Sydney News: Staff and patients at St Vincent's Hospital contract COVID-19
Here's what you need to know this morning.
COVID-19 cases at St Vincent's Hospital
Three staff members and two patients have tested positive to COVID-19 in the past 24 hours, St Vincent’s Hospital confirmed last night.
Rapid COVID swabs are being done for all staff and patients who may have come into contact with the positive cases.
Those affected are now in isolation and are being supported by St Vincent’s, and staff are wearing additional PPE for safety.
Cleaning is also being carried out in the affected areas.
Pfizer shots touch down
More than 290,000 doses of the Pfizer COVID-19 vaccine arrived in Sydney last night from London.
The doses are part of a four million dose swap deal Australia has with the UK.
Australia will return the same number of doses to the UK later in the year.
Western Sydney businesses in the dark
Advocacy group Business Western Sydney said the NSW government's roadmap out of lockdown has left the hardest hit businesses in the dark about when they can reopen.
Executive director David Borger said businesses in the 12 council areas under strict lockdown should know if they'll be reopening with the rest of the state, once a 70 per cent double vaccination target is reached.
Without that clarity, he said they would not be able to effectively plan a reopening.
"It's great that we know that some things are going to happen when we get to 70 per cent, but it feels a bit like Western Sydney has been put on detention and we don't know when we're going to get out," he said.
HSC timetables revealed
Year 12 students in NSW sitting the Higher School Certificate will find out their exam timetables this morning.
The exams will begin on November 9 after being pushed back due to the current COVID-19 outbreak.
New South Wales Premier Gladys Berejiklian previously said the delay won't push back university admissions.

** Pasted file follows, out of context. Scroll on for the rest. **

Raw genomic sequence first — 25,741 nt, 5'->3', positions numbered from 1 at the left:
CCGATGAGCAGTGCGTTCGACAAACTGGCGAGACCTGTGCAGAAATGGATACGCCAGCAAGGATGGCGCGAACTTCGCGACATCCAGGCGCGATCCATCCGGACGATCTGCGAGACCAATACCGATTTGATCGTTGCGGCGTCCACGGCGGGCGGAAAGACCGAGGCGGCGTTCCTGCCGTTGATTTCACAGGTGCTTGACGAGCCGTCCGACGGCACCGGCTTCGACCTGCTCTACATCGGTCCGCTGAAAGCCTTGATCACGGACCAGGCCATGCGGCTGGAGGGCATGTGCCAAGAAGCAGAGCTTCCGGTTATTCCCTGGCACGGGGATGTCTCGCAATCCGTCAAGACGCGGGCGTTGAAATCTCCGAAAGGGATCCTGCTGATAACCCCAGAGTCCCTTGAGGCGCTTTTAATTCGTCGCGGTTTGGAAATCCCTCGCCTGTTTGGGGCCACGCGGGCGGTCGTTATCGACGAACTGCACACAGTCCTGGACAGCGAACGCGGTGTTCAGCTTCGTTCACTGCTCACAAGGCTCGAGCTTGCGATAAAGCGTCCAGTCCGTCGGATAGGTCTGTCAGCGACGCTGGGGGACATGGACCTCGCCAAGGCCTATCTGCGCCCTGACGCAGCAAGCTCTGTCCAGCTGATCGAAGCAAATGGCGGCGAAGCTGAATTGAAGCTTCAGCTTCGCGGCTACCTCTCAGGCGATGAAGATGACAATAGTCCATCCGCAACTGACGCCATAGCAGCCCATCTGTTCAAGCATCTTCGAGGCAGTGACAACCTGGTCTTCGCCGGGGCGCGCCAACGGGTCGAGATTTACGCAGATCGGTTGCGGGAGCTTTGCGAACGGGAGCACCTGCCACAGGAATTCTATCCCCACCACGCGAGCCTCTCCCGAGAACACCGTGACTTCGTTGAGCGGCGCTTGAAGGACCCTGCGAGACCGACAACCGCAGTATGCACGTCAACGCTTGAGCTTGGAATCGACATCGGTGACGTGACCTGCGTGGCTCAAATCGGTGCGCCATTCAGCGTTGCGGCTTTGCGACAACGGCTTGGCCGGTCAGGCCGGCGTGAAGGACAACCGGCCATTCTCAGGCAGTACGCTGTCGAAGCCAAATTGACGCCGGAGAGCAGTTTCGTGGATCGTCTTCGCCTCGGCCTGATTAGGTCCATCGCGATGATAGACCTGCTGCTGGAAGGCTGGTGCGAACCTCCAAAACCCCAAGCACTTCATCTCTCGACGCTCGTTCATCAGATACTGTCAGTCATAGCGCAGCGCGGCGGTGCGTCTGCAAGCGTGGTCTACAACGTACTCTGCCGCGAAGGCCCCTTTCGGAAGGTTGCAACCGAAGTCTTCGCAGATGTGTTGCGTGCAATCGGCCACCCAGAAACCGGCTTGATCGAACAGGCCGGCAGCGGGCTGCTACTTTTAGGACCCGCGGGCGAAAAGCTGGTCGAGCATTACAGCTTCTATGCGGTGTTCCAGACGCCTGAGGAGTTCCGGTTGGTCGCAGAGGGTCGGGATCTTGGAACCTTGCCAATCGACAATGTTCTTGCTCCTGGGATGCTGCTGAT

Renewable energy battery storage
A Sydney research team has developed a battery that can withstand temperatures of more than 600 degrees, without catching fire.
The 'Gelion' battery stores energy captured from renewable sources like wind and solar.
Using a specially designed gel, it removes the need for expensive cooling and fire suppression systems, and can also be retrofitted to existing infrastructure.
A manufacturing pilot will soon get underway at their site in Fairfield, Doctor Michael Glenn from Battery Energy said.
"At the moment, we're setting up a production line. At a very early stage, things are moving step by step," he said.
"What we'd like to do is have that set up by early next year and be able to start rolling out those batteries later on in the year."
Rural and regional health inquiry resumes
A state parliamentary inquiry into rural and regional healthcare resumes today, after being forced to postpone its last hearing due to the Sydney COVID-19 outbreak.
Almost 20 witnesses are due to give evidence at the inquiry's ninth hearing, which was due to be held in early July but was pushed back because of the pandemic.
The Upper House committee will hear from paramedics from rural and regional stations, who've used their submission to warn that towns are being left without cover because their ambulances are being tied up with patient transfers or crews are having to travel long distances to get patients to hospitals.
Representatives from Charles Sturt University are also due to appear to discuss its school of rural health — urging the inquiry to look at how clinical placements are funded, arguing it is challenging and could be less daunting.